ERO found that in many of the schools and wharekura that provided guidance and counselling very well or well, school leaders placed high value on guidance and counselling and its importance for student wellbeing and student learning. This ‘value’ was reflected in strategic resourcing decisions which ensured that guidance and counselling provision matched identified needs. Consideration was given to non‑classroom contact time, management units, a diversity of roles in the guidance and counselling provision, communication protocols, and appropriate physical spaces within the school. In some schools/wharekura this strategic resourcing went over and above that provided through the Guidance Staffing Entitlement.[2]

Not all schools placed such a high value on guidance and counselling. In some schools, the Guidance Staffing Entitlement was not additionally resourced through other sources of funding. There was little or no recognition of the impact of guidance and counselling on student wellbeing and student learning. Subsequently, in the schools where provision was the poorest, there was a lack of accountability about the use of the Guidance Staffing Entitlement.

Generally, it was not the amount of Guidance Staffing Entitlement which schools received that determined the effectiveness of their provision. Rather it was the priority given to ensuring students were well served through the strategic decision-making processes about how the funding available was used with other resources that supported the approach taken. ERO is concerned that the formulas being used to calculate the Guidance Staffing Entitlement create anomalies that impact on the level of provision for students. For example, the maximum Guidance Staffing Entitlement of 2.3 FTTEs (full time teaching equivalents) applied equally to schools in this sample that had roll sizes ranging from small (215 students) to very large (1948 students).[3] ERO’s findings highlight issues in some schools, particularly those with large or very large rolls, where guidance and counselling staff were dealing with high caseload levels.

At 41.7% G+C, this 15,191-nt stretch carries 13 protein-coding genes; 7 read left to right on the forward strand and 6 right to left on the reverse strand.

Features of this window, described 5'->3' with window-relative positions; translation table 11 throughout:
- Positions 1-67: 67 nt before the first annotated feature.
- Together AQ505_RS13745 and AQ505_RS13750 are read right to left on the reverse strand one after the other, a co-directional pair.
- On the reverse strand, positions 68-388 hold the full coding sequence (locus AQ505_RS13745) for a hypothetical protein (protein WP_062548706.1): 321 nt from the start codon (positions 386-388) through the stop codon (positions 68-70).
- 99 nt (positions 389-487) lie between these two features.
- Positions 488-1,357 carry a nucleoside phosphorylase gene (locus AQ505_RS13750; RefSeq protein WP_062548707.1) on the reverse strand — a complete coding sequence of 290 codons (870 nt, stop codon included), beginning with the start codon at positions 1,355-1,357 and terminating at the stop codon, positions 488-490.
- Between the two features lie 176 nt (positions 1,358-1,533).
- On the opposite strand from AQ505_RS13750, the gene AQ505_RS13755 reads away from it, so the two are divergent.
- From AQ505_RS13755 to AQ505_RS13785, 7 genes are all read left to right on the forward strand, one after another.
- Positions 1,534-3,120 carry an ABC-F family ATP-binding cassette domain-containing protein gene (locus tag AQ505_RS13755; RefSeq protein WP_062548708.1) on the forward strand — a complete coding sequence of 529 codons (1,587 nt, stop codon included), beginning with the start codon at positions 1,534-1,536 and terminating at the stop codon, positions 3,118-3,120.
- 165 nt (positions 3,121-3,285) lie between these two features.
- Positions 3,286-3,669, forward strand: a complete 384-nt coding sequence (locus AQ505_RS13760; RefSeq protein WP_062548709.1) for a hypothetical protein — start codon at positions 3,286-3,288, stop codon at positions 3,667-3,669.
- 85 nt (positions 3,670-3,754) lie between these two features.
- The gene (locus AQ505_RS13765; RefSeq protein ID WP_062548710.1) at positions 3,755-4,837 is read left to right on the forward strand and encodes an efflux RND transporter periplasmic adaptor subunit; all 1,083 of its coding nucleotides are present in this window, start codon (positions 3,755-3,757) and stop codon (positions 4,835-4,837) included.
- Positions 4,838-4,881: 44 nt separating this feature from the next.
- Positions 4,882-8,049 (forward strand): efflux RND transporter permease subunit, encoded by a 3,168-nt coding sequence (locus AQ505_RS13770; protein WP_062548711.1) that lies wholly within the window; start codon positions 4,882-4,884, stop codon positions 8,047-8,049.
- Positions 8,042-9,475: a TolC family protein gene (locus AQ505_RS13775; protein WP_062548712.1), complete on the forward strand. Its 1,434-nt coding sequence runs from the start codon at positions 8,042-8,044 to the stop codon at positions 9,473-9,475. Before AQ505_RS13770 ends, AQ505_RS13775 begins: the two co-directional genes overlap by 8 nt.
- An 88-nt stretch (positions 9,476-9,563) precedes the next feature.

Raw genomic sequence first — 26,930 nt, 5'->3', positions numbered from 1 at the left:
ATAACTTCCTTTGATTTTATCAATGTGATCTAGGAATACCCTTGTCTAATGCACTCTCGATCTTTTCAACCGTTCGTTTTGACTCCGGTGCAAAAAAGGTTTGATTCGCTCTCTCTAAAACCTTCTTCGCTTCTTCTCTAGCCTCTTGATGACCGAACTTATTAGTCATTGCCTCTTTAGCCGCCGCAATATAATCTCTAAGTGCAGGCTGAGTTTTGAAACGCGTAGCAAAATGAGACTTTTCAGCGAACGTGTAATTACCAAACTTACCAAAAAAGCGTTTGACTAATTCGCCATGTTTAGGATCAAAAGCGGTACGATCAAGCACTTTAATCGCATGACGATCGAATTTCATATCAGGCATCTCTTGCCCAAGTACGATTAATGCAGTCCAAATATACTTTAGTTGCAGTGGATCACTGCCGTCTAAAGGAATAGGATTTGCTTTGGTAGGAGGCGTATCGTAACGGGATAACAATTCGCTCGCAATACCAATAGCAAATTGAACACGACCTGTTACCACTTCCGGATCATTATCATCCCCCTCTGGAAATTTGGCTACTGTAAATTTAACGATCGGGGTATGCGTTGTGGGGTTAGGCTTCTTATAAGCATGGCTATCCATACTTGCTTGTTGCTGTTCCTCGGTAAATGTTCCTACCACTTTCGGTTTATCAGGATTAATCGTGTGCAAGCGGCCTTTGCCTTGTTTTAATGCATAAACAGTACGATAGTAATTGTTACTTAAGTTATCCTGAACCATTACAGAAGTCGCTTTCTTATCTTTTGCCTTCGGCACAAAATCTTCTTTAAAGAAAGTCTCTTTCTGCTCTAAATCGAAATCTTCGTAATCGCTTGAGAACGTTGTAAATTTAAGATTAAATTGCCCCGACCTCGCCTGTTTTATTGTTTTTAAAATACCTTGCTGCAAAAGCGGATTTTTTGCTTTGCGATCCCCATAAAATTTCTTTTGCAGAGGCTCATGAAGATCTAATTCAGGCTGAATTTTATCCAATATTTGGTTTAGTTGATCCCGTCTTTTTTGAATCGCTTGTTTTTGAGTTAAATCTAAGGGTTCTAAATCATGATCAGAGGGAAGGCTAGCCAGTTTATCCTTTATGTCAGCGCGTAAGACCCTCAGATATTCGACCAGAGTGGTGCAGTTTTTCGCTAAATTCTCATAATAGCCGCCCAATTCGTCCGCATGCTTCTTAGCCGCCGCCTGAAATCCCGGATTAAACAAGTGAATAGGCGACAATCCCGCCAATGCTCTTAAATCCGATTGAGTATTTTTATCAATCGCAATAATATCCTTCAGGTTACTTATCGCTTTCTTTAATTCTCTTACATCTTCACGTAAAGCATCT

Guidance and counselling – beyond the school

Guidance and counselling staff in schools and wharekura are faced with increasing complex problems that students bring with them to school. Often these problems originate outside the school and relate to wider issues in society. ERO found that in many schools and wharekura in this sample, the guidance and counselling staff had the professional capacity to either resolve these problems or refer students to external help. However, in some schools, staff were not supported by strong leadership, strategic resourcing and robust systems within their school. Almost all schools stated they were not always well supported by external agencies.

In relation to student wellbeing and youth mental health, schools and wharekura are important sites of implementation and transformation. However, ultimately schools operate within a wider network of educational, community and external supports. The improved wellbeing of students, in particular their mental health, requires a coordinated response across the education, health and social sectors.